To most people, receiving an award would mean a trophy or prize money, but a local teenager won something completely different a farm animal.
Tyler Doyle, a 15-year-old from Easton, won a heifer calf in the recent Minnesota Youth Beef Experience Program (MYBEP) on Oct. 18-21.
A portion of that program is to award 10 heifer calves to FFA ?and 4-H members in Minnesota between 12-16 years old. There were 65 applicants this year and Doyle was selected.
"Some people want to be the quarterback of their team, I want to be the quarterback of my herd," he says.
In fact, it is one of his goals to continue working with beef cattle throughout his life and this program was a perfect opportunity to get him started.
So, to say Doyle was excited to win was an understatement.
The 10 recipients of heifers are required to raise and breed their calf, while keeping detailed records of the process.
Doyle received the heifer donated by the Minnesota State Cattlemen's Association.
"I got to pick out which heifer I wanted from the auction,"?he adds.
He was the only recipient that was able to choose his own calf from the auction.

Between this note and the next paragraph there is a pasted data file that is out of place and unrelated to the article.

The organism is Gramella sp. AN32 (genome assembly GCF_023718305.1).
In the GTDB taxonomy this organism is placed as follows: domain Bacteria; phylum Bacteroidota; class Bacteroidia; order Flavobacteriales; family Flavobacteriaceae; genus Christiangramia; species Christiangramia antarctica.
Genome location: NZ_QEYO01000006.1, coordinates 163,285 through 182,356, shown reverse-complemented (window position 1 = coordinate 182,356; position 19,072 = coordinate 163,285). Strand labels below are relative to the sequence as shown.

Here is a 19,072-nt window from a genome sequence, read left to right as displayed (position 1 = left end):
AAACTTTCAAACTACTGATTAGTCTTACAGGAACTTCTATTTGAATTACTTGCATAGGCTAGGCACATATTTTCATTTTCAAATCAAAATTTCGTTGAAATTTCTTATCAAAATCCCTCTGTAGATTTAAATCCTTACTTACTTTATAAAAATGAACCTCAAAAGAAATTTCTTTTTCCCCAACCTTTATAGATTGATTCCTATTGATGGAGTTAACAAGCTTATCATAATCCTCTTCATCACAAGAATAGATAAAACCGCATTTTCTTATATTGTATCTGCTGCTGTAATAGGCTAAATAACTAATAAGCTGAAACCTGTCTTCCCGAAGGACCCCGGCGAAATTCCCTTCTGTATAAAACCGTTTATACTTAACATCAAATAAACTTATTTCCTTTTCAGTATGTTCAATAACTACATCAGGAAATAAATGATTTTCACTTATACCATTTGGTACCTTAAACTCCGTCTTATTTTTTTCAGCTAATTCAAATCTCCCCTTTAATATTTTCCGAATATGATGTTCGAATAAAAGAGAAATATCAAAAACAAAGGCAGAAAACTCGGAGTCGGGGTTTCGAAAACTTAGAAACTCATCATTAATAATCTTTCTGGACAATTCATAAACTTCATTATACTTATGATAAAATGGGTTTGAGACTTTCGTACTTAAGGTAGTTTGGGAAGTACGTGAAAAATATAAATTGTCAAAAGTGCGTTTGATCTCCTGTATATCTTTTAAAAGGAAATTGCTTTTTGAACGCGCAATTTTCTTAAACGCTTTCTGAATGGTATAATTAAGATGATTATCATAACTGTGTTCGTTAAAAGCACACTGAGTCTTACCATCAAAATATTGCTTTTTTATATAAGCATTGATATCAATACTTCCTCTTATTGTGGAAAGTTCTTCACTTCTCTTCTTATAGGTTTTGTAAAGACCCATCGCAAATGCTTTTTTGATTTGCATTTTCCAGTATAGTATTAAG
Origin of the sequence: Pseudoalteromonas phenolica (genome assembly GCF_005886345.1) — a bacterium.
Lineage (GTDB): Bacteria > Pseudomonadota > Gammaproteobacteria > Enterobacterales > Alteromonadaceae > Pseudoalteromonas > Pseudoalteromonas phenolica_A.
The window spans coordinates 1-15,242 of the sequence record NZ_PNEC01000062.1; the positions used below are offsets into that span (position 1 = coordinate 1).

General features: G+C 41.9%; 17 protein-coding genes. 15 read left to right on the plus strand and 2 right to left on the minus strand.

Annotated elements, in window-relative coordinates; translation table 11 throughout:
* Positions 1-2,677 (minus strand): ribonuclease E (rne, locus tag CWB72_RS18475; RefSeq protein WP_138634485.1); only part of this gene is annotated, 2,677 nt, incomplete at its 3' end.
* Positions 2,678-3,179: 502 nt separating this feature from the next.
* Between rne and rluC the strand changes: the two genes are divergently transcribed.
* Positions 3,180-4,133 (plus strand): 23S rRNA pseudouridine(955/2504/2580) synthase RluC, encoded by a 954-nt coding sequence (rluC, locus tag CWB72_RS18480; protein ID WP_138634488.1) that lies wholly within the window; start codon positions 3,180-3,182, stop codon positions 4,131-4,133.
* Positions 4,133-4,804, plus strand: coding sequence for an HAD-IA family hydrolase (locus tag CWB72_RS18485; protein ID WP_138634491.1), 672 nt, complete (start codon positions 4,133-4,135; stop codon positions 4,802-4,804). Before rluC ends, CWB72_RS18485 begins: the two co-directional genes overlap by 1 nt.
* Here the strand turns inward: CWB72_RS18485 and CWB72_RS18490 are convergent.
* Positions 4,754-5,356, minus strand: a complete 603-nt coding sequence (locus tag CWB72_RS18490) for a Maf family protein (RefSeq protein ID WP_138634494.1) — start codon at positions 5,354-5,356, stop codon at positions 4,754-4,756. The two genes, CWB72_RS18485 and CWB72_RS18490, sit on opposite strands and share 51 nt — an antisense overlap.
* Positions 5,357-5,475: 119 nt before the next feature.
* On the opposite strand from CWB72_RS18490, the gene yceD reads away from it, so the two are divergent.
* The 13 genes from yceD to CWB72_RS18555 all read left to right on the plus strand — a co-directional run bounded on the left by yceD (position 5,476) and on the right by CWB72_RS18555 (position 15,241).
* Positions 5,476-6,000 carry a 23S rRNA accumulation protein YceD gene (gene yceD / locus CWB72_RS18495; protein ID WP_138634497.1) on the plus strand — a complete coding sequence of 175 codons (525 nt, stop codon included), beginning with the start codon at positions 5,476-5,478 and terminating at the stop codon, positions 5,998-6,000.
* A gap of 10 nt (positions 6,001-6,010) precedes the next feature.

So, faced with a decision, Doyle enlisted the help of his neighbor and mentor, Dusty Martin, to select the best looking cow.
Doyle has shown Martin's calves at the county fair for the past couple of years.
"He knew what to look for so he was able to help me decide,"?he adds.
Doyle selected a young calf, born March 10, named her Lucky Lady and brought her home that night.
"I've been out here every night after school taking care of her,"?he says.
He will have to take care of her for a whole year and will be judged at the end of the year. If he has done a good job raising the heifer it is his to keep.
Doyle also received several items from the program that will aid him in raising Lucky Lady. Those include; a cattle clipper, 250 pounds of feed and a show halter.
Part of the requirements of this program is for the participants to show their heifer calves.
"I've been learning how to set her up for the judges and make sure she is washed and combed,"?Doyle adds.
At the end of the year of caring for the heifer, he will receive a $1,000 scholarship.
"This is a great program, he's not only learning how to handle his heifer,"?Kerry Doyle, Tyler's father says,?"he's also learning responsibility and time and money management."
Doyle has been in 4-H for eight years and has been showing cattle for two years.
"I wanted to have my own calf to work with,"?he says.
He applied for the program two years in a row and was chosen in only his second time applying.
MYBEP?has been giving calves to applicants since 2000 and has given away a total of 74 heifers.
"I am so happy,"?Doyle says. "This is a great opportunity and a great experience."
MYBEP's goal is to give youth the opportunity to fulfill their goals of becoming involved with the beef industry.